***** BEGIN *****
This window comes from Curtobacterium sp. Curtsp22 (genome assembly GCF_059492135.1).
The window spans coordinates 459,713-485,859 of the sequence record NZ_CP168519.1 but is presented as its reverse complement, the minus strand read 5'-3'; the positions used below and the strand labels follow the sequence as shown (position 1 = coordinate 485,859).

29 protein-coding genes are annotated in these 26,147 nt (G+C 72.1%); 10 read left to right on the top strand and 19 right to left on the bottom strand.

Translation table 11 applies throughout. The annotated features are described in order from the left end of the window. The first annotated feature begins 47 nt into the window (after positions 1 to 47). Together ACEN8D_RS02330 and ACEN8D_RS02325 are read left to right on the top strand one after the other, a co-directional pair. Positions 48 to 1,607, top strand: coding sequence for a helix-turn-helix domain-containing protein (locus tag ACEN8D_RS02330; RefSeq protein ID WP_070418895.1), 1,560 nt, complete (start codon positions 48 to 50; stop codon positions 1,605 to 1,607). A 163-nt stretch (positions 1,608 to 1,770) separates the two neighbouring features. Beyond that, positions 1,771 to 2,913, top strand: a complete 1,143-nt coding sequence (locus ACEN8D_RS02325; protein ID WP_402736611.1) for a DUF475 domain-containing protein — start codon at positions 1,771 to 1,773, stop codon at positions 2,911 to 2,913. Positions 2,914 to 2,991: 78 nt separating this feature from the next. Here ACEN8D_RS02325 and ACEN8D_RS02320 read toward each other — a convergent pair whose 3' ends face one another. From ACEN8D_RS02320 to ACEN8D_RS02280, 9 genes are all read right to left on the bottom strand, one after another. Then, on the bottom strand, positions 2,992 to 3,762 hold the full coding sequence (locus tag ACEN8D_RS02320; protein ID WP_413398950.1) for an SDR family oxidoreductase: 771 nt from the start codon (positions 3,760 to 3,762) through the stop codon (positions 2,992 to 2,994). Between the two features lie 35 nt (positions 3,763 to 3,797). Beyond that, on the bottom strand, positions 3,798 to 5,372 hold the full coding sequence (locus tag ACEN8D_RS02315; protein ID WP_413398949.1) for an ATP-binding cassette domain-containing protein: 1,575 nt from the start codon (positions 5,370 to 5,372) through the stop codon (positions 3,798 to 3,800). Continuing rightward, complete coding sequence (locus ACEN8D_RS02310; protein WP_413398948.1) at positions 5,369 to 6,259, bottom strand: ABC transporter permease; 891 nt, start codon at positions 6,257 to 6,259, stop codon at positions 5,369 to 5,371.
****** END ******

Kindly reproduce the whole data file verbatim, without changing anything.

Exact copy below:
This window comes from Curtobacterium sp. Curtsp22 (genome assembly GCF_059492135.1).
The window spans coordinates 459,713-485,859 of the sequence record NZ_CP168519.1 but is presented as its reverse complement, the minus strand read 5'-3'; the positions used below and the strand labels follow the sequence as shown (position 1 = coordinate 485,859).

29 protein-coding genes are annotated in these 26,147 nt (G+C 72.1%); 10 read left to right on the top strand and 19 right to left on the bottom strand.

Translation table 11 applies throughout. The annotated features are described in order from the left end of the window. The first annotated feature begins 47 nt into the window (after positions 1 to 47). Together ACEN8D_RS02330 and ACEN8D_RS02325 are read left to right on the top strand one after the other, a co-directional pair. Positions 48 to 1,607, top strand: coding sequence for a helix-turn-helix domain-containing protein (locus tag ACEN8D_RS02330; RefSeq protein ID WP_070418895.1), 1,560 nt, complete (start codon positions 48 to 50; stop codon positions 1,605 to 1,607). A 163-nt stretch (positions 1,608 to 1,770) separates the two neighbouring features. Beyond that, positions 1,771 to 2,913, top strand: a complete 1,143-nt coding sequence (locus ACEN8D_RS02325; protein ID WP_402736611.1) for a DUF475 domain-containing protein — start codon at positions 1,771 to 1,773, stop codon at positions 2,911 to 2,913. Positions 2,914 to 2,991: 78 nt separating this feature from the next. Here ACEN8D_RS02325 and ACEN8D_RS02320 read toward each other — a convergent pair whose 3' ends face one another. From ACEN8D_RS02320 to ACEN8D_RS02280, 9 genes are all read right to left on the bottom strand, one after another. Then, on the bottom strand, positions 2,992 to 3,762 hold the full coding sequence (locus tag ACEN8D_RS02320; protein ID WP_413398950.1) for an SDR family oxidoreductase: 771 nt from the start codon (positions 3,760 to 3,762) through the stop codon (positions 2,992 to 2,994). Between the two features lie 35 nt (positions 3,763 to 3,797). Beyond that, on the bottom strand, positions 3,798 to 5,372 hold the full coding sequence (locus tag ACEN8D_RS02315; protein ID WP_413398949.1) for an ATP-binding cassette domain-containing protein: 1,575 nt from the start codon (positions 5,370 to 5,372) through the stop codon (positions 3,798 to 3,800). Continuing rightward, complete coding sequence (locus ACEN8D_RS02310; protein WP_413398948.1) at positions 5,369 to 6,259, bottom strand: ABC transporter permease; 891 nt, start codon at positions 6,257 to 6,259, stop codon at positions 5,369 to 5,371.